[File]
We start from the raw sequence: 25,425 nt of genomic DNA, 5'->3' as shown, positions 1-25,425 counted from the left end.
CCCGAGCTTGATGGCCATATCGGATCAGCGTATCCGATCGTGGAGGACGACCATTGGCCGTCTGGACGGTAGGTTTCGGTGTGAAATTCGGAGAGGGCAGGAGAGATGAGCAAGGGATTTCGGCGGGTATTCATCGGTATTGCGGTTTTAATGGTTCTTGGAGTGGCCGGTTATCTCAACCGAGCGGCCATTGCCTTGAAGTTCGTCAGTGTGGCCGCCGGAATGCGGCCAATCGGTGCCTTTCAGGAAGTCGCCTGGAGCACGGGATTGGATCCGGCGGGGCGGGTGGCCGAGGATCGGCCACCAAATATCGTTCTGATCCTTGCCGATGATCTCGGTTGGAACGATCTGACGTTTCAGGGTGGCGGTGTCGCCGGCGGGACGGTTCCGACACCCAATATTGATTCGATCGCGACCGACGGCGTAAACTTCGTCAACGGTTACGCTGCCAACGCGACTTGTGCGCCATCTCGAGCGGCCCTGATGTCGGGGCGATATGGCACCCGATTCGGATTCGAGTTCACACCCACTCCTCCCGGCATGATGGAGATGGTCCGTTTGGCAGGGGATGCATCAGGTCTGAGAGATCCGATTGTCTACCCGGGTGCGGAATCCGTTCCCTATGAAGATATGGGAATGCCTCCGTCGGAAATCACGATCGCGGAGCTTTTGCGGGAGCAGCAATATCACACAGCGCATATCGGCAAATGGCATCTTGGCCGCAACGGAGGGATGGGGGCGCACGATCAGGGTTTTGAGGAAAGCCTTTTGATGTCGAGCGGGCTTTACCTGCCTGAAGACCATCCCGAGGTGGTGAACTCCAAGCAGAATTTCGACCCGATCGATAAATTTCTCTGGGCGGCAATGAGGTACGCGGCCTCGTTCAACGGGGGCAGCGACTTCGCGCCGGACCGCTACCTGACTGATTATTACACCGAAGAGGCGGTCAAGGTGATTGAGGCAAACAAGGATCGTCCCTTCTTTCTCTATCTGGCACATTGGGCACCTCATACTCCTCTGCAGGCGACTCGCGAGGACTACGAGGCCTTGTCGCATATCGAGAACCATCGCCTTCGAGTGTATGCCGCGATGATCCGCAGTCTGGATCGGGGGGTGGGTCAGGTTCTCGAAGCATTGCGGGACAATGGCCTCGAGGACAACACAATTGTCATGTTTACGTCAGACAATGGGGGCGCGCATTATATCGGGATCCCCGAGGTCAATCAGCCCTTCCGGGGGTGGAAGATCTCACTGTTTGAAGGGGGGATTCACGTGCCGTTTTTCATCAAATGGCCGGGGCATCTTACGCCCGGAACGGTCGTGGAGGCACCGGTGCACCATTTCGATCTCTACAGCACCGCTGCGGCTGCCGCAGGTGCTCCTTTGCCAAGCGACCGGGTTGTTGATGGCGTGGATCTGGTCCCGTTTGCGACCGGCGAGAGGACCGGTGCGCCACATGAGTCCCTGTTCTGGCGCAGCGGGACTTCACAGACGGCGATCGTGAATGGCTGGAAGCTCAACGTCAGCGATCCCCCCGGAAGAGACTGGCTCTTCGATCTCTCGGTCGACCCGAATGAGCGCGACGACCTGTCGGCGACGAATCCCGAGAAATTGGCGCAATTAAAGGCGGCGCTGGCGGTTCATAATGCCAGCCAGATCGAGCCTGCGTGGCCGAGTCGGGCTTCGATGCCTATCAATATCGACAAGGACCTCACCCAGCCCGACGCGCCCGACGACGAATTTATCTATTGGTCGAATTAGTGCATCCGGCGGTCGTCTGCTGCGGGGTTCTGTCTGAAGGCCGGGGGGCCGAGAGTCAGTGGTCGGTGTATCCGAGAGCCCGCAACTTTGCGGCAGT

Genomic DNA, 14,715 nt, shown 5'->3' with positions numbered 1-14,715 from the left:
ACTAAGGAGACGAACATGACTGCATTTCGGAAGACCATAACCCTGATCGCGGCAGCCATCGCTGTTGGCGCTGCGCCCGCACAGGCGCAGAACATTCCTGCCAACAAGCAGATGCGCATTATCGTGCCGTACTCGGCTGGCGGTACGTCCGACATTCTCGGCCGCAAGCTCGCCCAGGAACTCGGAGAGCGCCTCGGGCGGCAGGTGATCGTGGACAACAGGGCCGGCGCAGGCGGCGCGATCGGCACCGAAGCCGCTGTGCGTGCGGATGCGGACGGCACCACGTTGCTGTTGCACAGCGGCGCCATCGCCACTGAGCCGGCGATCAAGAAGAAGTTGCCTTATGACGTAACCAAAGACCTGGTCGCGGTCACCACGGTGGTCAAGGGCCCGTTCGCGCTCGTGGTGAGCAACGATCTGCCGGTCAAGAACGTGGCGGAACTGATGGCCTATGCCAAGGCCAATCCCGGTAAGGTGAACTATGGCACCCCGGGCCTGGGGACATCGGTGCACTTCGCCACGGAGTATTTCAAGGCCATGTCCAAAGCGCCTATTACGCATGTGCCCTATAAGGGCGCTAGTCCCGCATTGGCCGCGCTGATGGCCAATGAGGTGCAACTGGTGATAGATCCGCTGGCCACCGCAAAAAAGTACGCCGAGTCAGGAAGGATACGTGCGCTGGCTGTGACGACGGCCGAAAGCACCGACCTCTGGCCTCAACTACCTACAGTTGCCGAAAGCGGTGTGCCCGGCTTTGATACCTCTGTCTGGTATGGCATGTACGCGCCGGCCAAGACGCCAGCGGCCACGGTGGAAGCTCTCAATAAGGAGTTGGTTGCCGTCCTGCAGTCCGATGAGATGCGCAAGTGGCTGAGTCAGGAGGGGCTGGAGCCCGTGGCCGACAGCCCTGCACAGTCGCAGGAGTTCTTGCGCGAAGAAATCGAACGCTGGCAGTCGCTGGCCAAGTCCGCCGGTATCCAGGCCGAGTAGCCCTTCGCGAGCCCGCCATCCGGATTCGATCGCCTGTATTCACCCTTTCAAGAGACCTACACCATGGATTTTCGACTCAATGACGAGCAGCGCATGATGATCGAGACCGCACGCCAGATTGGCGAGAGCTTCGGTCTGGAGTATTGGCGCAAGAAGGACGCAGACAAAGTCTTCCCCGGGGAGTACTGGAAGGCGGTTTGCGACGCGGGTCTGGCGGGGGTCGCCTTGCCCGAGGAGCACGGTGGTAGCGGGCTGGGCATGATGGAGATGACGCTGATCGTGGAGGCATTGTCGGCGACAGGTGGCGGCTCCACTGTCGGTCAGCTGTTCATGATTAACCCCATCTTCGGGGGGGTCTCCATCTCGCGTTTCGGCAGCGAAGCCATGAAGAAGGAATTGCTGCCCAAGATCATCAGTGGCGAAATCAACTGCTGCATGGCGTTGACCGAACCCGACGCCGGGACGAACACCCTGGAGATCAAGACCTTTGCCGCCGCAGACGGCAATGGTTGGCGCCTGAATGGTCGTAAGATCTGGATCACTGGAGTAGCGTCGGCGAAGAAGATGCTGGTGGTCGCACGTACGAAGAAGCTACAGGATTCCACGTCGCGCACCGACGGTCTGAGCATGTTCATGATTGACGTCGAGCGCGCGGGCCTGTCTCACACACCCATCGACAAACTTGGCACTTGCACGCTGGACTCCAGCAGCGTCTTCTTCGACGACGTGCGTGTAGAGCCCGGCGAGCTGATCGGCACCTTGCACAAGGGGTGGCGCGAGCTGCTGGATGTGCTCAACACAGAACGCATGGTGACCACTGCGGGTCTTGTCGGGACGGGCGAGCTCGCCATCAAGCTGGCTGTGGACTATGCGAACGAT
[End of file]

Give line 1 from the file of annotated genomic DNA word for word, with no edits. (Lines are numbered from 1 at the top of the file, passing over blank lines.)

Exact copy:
We start from the raw sequence: 25,425 nt of genomic DNA, 5'->3' as shown, positions 1-25,425 counted from the left end.